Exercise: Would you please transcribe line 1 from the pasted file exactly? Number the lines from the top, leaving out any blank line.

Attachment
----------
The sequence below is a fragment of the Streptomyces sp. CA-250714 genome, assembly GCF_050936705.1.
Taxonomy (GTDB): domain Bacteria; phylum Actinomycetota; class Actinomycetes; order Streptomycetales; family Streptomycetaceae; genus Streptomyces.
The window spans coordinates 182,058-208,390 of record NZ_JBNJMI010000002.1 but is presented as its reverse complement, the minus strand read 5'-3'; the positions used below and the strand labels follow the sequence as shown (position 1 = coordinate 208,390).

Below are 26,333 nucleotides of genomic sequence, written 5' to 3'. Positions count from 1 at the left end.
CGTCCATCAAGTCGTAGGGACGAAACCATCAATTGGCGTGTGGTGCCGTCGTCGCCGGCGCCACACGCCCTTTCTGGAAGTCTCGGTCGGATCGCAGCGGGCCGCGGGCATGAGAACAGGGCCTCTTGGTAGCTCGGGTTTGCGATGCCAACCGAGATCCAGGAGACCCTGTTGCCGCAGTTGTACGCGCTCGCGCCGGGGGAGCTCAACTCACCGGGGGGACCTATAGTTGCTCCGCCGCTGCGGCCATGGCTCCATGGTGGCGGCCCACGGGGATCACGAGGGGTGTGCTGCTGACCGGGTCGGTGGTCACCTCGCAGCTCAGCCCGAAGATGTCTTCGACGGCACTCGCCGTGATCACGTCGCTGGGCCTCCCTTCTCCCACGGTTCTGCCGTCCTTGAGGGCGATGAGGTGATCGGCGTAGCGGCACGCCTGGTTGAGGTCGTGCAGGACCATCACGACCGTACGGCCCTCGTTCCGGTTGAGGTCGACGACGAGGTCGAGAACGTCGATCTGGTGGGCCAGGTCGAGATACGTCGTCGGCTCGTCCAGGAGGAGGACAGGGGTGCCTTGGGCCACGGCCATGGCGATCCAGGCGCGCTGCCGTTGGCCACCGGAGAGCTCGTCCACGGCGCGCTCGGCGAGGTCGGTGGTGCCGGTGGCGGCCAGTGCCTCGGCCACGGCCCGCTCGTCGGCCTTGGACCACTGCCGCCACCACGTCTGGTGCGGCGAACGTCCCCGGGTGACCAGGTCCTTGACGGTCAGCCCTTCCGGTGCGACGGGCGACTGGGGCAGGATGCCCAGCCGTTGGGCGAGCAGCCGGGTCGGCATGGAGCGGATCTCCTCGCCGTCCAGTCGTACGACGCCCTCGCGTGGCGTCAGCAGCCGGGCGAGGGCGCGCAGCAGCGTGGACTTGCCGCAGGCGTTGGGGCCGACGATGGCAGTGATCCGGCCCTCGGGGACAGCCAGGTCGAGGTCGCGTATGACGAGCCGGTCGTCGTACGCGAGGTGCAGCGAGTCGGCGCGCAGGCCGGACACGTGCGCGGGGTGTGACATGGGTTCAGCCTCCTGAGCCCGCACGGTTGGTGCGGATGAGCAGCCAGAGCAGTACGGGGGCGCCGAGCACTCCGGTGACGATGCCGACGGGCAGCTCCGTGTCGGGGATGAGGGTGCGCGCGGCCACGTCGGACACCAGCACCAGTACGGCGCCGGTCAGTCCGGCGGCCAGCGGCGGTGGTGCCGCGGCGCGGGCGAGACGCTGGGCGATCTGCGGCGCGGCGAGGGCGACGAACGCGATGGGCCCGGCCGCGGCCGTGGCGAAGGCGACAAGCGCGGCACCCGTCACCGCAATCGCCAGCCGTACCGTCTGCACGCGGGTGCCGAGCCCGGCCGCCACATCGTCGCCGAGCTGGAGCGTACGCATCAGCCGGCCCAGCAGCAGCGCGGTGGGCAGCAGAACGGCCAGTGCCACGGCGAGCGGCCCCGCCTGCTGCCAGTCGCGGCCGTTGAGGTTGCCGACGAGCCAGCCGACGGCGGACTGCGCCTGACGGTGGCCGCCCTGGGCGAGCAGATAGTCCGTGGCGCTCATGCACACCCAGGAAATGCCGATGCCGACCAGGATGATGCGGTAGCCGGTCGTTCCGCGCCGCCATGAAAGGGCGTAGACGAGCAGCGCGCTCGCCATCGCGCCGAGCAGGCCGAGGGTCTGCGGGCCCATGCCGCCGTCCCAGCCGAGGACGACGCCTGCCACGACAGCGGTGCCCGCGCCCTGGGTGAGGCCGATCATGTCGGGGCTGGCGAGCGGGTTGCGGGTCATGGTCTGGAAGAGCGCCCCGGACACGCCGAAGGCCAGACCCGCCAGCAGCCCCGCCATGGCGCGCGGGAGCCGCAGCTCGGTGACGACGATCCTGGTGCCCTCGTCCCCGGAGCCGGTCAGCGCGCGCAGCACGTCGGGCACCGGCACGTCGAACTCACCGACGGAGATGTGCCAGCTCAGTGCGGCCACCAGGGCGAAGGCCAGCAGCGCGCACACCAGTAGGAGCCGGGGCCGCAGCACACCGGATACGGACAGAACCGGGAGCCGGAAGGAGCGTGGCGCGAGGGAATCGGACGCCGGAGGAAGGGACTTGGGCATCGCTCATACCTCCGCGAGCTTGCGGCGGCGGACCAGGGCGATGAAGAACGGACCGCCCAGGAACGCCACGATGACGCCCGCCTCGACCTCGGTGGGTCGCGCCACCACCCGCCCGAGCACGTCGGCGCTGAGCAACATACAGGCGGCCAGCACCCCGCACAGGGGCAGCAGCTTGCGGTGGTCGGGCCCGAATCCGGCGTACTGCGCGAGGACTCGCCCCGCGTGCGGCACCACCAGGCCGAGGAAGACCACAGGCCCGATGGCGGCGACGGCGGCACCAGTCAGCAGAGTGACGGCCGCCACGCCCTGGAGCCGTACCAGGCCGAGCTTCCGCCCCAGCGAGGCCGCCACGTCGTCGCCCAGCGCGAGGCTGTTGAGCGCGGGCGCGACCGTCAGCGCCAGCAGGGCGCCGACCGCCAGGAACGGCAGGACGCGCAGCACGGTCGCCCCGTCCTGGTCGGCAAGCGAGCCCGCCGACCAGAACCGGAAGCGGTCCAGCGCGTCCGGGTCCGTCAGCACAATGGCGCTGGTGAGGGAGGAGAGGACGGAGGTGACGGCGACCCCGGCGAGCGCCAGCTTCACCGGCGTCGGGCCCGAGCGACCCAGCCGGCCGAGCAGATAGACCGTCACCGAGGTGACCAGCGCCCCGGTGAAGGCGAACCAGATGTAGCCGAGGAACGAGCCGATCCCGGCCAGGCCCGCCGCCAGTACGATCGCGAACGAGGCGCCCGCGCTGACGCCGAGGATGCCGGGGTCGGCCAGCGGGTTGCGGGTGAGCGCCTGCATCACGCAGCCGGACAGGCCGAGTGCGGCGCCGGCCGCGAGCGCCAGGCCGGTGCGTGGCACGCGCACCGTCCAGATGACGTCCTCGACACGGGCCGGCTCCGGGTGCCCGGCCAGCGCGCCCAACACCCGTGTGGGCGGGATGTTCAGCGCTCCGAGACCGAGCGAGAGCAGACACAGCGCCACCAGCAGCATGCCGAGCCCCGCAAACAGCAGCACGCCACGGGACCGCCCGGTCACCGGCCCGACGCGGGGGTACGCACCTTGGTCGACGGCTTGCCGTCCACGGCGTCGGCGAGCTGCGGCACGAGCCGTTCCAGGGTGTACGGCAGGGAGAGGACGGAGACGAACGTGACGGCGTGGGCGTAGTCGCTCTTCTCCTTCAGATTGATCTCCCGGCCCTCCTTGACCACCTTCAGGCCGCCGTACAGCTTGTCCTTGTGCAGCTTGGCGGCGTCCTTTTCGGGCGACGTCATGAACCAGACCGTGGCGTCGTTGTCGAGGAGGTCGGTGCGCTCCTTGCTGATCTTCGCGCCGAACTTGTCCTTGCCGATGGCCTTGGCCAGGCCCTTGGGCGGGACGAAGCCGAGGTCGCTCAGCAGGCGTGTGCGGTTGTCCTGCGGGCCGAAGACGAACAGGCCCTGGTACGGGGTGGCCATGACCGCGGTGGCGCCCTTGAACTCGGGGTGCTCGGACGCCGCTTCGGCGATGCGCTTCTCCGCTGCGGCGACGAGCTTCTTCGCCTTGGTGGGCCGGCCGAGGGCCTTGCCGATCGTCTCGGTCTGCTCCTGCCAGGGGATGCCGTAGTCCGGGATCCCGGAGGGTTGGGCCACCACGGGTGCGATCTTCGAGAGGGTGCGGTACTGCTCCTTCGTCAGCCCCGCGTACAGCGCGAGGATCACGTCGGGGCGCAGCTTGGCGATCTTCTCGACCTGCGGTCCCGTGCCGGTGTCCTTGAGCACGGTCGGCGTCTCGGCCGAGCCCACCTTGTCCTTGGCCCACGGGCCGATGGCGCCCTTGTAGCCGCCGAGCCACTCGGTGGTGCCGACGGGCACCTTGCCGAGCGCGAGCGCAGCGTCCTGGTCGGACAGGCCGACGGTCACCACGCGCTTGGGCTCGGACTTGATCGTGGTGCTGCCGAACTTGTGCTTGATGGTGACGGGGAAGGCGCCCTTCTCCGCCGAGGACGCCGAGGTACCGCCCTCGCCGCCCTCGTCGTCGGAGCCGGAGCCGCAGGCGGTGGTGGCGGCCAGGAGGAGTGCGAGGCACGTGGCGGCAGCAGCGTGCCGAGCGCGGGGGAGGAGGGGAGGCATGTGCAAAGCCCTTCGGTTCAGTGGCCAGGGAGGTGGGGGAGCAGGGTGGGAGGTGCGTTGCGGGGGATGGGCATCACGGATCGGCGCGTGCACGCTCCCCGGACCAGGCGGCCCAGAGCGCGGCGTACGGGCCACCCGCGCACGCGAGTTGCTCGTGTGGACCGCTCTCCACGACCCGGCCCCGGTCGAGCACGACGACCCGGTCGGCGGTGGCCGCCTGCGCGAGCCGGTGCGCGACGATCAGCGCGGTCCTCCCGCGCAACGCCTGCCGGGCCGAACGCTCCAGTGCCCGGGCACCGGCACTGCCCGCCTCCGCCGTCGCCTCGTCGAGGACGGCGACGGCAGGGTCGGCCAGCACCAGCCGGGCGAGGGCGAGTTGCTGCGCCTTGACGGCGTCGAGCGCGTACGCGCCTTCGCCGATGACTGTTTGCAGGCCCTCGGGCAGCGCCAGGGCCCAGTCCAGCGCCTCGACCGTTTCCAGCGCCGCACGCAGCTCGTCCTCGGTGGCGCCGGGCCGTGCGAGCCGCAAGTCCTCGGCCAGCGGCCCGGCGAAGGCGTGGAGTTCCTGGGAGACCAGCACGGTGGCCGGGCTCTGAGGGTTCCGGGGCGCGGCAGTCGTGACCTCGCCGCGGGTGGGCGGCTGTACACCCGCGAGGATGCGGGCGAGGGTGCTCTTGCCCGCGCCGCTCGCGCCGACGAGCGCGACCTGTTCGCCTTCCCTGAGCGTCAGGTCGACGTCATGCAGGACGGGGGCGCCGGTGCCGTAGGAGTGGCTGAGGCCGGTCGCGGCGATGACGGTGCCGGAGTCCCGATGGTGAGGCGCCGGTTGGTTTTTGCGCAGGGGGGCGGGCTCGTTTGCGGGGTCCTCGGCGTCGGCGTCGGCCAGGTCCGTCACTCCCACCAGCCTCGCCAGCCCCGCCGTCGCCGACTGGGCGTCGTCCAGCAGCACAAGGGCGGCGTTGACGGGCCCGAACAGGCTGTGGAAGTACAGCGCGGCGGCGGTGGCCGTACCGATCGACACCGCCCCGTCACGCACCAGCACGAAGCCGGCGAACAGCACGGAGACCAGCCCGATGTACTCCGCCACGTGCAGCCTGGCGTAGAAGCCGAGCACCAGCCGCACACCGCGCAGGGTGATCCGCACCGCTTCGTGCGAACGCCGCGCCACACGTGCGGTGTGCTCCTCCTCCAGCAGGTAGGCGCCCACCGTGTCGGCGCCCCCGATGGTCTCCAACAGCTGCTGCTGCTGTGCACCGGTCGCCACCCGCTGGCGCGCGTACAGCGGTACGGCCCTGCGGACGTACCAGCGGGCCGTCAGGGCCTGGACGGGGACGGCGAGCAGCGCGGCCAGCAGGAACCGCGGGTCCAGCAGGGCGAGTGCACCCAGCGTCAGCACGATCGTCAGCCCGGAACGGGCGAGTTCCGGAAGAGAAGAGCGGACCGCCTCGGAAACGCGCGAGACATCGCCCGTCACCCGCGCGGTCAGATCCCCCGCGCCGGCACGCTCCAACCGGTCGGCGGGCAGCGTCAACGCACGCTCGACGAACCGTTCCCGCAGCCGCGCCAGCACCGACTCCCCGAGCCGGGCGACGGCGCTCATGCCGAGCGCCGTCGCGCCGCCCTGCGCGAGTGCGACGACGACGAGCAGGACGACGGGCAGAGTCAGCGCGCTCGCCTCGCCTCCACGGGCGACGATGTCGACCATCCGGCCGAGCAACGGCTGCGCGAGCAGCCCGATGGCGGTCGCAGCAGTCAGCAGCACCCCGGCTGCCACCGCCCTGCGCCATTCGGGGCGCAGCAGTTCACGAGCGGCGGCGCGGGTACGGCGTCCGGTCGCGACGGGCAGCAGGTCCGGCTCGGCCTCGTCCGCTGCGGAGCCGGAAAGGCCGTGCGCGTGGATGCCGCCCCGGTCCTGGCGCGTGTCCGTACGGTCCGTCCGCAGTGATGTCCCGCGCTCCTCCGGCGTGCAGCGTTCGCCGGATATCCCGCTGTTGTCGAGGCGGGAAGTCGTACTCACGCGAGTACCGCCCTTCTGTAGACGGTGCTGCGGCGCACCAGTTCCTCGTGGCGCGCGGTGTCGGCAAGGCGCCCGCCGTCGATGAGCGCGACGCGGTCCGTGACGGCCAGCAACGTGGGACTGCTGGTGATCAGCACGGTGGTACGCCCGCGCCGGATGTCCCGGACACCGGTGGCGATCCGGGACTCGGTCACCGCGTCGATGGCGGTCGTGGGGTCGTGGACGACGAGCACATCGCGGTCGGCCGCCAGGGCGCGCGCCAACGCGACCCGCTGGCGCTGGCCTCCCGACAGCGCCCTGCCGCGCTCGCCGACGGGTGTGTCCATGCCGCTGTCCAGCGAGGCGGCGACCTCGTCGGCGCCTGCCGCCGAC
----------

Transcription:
The sequence below is a fragment of the Streptomyces sp. CA-250714 genome, assembly GCF_050936705.1.